Tort Reform

Tort Reform is a pre-requisite to repairing our Health Care System

Tort reform is never discussed in specific terms.  This subject eludes our representative. Workmans comp is a tort process, where the employees receive a specific set of benefits in the event of a job related injury. In exchange for this set of benefits the worker waives his right to sue his employer. That is what workers’ compensation is and this is what a tort process is about.

Workers’ compensation is a successful tort process. It is successful but not perfect. The cost structure has a significant effect on the cost of labor in our blue collar industries and needs to be addressed.

However, the cost allocation of a medical tort process would be level for all participants who receive any outpatient care. It would be charged to the patient in the form of a tax, similar to a sales tax. Hence, we propose that this tort process which is effective between the employer and the employee be retrofitted and applied to the Medical provider/patient relationship. The purpose of the tax is to eliminate malpractice premiums for all out-patient procedures, (for more information on this subject please read “Healthcare, Our Solution”).

I hope the information below will assist you in understanding of what worker’s compensation is. In addition, I hope this will help you understand our proposal.

Medical Tort Reform

Worker Compensation is a set of laws that prohibit an employee from suing his employer. This is a type of tort reform!  It takes care of the employee in the event that he or she is involved in a work related accident.  It provides the following coverage:

  1. Replacement for loss of income (66% while recovering from a work related injury).
  2. A settlement to compensate in the event there is a permanent physical injury.
  3. Unlimited medical coverage for the injury.

This is an effective and successful program; however, the cost is skewed.

The second part of this section focuses on the cost distribution of workers compensation and is not pertinent to a medical tort reform. However it important to us to take the time and illustrate how the cost of social insurances effects the creation of jobs, particularly amongst Americas’ labor force. I think you see that when we discuss the cost of labor that employers are not complaining about wage of American worker but employers are outraged at the cost of benefits programs and the rampant abuses of these programs.

The price of compensation for many labor classes is between $10 and $15 per hundred dollars of payroll.  For example, if a truck driver earns $50,000 per year, the cost to his employer for workers’ compensation may be as much as $7,500 annually (rates vary from state to state).  On the other hand, the cost of workers’ compensation for an office personel may be .24 per hundred dollar of payroll.  That is $120 annually for the office worker and $7,500 for the truck driver, assuming they both make $50,000 per year.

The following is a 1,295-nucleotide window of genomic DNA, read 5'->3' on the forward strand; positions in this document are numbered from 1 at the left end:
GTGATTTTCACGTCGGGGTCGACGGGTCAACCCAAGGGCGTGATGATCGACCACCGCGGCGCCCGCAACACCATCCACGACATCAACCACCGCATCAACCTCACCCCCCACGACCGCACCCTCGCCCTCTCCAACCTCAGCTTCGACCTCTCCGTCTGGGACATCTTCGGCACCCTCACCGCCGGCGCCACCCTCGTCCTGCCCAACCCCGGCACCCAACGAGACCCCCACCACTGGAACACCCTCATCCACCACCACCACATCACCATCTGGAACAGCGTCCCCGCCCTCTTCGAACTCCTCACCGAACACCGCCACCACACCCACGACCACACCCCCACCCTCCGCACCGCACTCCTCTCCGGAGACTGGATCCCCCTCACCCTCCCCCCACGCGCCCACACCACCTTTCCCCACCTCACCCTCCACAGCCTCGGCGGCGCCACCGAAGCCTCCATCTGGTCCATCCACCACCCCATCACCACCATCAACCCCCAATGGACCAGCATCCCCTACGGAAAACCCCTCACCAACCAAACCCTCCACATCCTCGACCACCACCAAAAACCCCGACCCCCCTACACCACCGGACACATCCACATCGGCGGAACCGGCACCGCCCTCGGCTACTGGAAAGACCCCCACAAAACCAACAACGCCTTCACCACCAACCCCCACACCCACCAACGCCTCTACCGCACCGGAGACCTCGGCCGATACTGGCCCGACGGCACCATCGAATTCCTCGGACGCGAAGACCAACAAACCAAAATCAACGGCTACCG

The difference of cost is associated with the risk of that occupation.  Therefore, in some ways you could say that it is fair distribution of cost.  Unfortunately, the result is that some employers are being squeezed out of business and can’t survive.

If workman’s comp is highly utilized (in terms of dollar amount paid for claims), the employer can be subjected to an additional surcharge of up to 30%.

In most cases, employees, executives, and politicians are oblivious of the cost impact of this program on our labor force.

The only way to lower the cost of worker compensation insurance for these trades is to increase the waiting period required “to be entitled to the benefit” (this is a sequel to increasing a deductible).  In Maryland we have a 7 day waiting period: should this be increased to 2 weeks or even one month? What size deductible will bring the cost down to where employers are willing to participate?

A second cost-cutting tool is to have employees share in the cost of compensation insurance, (50% employer and 50% employee). The cost can not be of the magnitude that  employers elect to “not hire” employees, but instead hire workers as subcontractors.

This result has already happened in the non-union residential remodeling and residential construction industries. This change happened prior to the collapse of our residential construction.

In our proposed solution to our health care system; we recommend that this tort process be applied to all out patient procedures only. By  instituting this tort process it is our intention to eliminate the need for malpractice insurance for all out patient procedures.

It is our opinion that to apply this tort process to the entire medical industry would create financial havoc on the medical industry.